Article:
The Court relies on the printed provision of the contract as a consent of the Szukhents to be sued in New York, making the Pennoyer rule inapplicable. In effect the Court treats the provision as a waiver of the Szukhents' constitutional right not to be compelled to go to a New York court to defend themselves against the company's claims. This printed form provision buried in a multitude of words is too weak an imitation of a genuine agreement to be treated as a waiver of so important a constitutional safeguard as is the right to be sued at home. Waivers of constitutional rights to be effective, this Court has said, must be deliberately and understandingly made and can be established only by clear, unequivocal, and unambiguous language. It strains credulity to suggest that these Michigan farmers ever read this contractual provision about Mrs. Weinberg and about "accepting service of any process within the State of New York." And it exhausts credulity to think that they or any other laymen reading these legalistic words would have known or even suspected that they amounted to an agreement of the Szukhents to let the company sue them in New York should any controversy arise. This Court should not permit valuable constitutional rights to be destroyed by any such sharp contractual practices. The idea that there was a knowing consent of the Szukhents to be sued in the courts of New York is no more than a fiction — not even an amiable one at that.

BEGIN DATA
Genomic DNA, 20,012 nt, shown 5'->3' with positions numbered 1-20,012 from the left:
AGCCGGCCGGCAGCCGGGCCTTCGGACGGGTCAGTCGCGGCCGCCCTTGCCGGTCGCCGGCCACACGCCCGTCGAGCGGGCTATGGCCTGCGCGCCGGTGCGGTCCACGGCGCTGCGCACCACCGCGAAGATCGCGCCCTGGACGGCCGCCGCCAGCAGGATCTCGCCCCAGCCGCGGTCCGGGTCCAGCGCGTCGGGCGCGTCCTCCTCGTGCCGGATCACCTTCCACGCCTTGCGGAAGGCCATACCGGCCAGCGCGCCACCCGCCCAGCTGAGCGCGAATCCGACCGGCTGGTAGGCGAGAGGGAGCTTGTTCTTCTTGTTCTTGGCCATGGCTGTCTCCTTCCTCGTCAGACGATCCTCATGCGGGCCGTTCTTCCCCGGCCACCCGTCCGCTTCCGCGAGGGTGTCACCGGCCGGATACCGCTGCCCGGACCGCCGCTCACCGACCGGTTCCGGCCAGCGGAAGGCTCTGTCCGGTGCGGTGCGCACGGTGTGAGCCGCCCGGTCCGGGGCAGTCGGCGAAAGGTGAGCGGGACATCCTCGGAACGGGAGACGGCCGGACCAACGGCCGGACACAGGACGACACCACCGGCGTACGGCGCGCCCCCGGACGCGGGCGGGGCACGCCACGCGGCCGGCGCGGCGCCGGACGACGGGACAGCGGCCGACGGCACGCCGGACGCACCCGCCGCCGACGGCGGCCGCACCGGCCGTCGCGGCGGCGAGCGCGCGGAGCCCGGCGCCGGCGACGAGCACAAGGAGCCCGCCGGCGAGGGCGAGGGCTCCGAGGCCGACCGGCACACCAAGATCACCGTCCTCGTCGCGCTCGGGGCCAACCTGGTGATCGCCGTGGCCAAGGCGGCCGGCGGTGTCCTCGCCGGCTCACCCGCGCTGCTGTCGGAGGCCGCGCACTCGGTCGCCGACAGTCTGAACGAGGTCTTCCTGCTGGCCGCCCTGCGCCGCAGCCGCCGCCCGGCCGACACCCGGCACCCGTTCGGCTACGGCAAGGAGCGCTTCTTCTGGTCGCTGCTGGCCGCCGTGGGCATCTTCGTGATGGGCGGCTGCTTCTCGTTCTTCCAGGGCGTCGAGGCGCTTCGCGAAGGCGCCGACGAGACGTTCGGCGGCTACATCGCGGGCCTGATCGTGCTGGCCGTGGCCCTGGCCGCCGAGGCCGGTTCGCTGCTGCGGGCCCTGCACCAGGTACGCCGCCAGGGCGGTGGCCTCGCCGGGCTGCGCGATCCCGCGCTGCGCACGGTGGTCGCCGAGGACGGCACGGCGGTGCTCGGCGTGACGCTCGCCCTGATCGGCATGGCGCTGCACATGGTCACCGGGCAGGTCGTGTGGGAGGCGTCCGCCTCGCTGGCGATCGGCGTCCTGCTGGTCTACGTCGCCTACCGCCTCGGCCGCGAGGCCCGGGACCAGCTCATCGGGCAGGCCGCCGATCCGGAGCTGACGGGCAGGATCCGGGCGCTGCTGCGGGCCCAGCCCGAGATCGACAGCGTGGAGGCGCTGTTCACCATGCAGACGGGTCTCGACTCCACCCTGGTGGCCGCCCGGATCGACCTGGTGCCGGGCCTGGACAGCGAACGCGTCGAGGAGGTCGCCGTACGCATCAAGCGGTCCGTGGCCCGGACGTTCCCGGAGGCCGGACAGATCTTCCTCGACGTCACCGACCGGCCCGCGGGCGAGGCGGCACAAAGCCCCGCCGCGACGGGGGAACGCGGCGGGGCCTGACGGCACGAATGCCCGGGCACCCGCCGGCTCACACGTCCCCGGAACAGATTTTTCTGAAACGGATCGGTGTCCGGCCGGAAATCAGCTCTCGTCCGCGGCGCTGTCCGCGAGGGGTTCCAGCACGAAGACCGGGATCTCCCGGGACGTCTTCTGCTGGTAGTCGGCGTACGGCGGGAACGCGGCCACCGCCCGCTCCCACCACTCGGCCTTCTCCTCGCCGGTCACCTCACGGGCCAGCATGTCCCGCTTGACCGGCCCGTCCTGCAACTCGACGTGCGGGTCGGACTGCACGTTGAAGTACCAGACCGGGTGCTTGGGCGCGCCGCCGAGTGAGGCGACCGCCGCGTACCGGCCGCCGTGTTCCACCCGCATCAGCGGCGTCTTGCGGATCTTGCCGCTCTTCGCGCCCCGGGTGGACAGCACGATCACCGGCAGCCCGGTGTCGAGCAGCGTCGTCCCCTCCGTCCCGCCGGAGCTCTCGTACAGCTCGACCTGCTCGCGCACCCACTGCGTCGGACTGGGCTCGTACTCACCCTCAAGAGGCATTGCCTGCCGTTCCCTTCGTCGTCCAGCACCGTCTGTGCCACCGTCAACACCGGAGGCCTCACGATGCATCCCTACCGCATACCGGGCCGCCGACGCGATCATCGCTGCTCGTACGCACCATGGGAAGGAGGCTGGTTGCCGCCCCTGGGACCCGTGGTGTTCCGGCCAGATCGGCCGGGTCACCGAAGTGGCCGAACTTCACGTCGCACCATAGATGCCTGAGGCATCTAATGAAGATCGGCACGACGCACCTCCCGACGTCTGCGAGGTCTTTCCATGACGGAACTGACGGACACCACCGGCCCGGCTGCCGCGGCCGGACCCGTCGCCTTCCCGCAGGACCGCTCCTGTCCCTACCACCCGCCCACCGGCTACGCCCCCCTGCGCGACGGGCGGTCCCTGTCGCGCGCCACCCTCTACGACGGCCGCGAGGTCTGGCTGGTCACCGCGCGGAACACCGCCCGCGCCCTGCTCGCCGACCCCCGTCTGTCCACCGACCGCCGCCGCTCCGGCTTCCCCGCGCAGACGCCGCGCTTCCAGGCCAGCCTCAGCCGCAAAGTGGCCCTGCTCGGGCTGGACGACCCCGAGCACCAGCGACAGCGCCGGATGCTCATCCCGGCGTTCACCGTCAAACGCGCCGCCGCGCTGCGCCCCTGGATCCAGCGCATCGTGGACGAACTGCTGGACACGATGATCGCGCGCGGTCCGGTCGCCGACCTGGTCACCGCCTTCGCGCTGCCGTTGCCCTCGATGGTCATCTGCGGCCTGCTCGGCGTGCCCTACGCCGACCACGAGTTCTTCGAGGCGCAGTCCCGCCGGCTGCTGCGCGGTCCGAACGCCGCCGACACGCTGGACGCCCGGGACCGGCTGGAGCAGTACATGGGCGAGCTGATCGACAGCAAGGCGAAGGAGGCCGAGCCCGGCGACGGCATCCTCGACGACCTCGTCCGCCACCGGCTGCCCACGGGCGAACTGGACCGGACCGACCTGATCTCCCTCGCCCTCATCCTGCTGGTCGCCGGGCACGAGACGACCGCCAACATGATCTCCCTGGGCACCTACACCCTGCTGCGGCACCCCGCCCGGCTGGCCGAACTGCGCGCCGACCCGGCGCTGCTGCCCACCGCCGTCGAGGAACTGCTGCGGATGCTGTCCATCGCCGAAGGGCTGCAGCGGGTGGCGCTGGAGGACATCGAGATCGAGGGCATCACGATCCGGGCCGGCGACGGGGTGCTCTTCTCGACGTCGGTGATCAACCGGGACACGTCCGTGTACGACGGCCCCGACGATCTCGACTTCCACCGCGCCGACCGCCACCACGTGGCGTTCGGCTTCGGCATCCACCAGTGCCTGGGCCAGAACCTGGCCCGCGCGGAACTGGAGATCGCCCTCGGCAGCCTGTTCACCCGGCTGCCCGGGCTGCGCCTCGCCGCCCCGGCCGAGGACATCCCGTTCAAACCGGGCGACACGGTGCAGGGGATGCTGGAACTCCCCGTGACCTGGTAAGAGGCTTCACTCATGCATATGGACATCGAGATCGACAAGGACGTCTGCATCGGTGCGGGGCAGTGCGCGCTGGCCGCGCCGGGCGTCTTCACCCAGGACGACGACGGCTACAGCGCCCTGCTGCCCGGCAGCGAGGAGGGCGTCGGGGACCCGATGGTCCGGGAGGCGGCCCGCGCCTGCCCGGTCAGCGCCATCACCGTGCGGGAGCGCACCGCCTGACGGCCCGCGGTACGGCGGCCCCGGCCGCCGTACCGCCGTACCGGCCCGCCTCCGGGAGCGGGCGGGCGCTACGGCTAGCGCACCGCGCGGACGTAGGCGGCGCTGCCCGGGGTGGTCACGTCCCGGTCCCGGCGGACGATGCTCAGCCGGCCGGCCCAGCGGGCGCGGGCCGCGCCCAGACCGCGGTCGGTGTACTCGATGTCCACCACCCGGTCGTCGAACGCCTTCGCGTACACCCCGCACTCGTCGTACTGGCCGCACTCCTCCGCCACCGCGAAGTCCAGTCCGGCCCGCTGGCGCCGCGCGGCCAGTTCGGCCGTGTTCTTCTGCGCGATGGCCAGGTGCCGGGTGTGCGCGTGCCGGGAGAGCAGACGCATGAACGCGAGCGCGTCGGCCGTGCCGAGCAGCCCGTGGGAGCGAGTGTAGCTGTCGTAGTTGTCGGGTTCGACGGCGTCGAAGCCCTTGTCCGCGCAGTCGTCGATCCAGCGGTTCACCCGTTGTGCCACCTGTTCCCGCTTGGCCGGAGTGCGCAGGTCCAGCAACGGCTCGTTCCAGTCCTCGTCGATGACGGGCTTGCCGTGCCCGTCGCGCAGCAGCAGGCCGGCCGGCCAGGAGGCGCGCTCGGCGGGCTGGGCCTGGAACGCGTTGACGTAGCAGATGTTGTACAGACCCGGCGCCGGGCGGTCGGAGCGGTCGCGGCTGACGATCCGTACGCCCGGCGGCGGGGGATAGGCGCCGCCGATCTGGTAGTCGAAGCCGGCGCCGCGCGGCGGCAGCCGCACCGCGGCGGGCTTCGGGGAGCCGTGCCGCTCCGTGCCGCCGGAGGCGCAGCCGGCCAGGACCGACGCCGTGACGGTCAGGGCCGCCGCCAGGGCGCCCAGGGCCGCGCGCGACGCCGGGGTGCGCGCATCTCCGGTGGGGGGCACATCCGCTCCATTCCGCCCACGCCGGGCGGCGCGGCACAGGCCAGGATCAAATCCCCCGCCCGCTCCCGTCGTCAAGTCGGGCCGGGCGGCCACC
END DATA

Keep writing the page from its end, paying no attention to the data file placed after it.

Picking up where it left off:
It may be that the Court intends its disclaimer of passing on venue of the New York Federal District Court to imply that the service on the Szukhents' "agent" might not after all compel them to go to New York to defend themselves against a default judgment, should they prevail on the discretion of the judge in New York to grant them a transfer of venue under 28 U.S.C. § 1404 (a). If so, apart from disregarding the trouble and expense which defendants would undergo in appearing and answering the complaint in New York and presenting evidence in hope of obtaining a discretionary change of venue, the Court's holding really would have no practical effect whatever. But the Court carefully refrains from holding that venue in New York could be successfully challenged, and consequently I must consider the statement in text to be correct.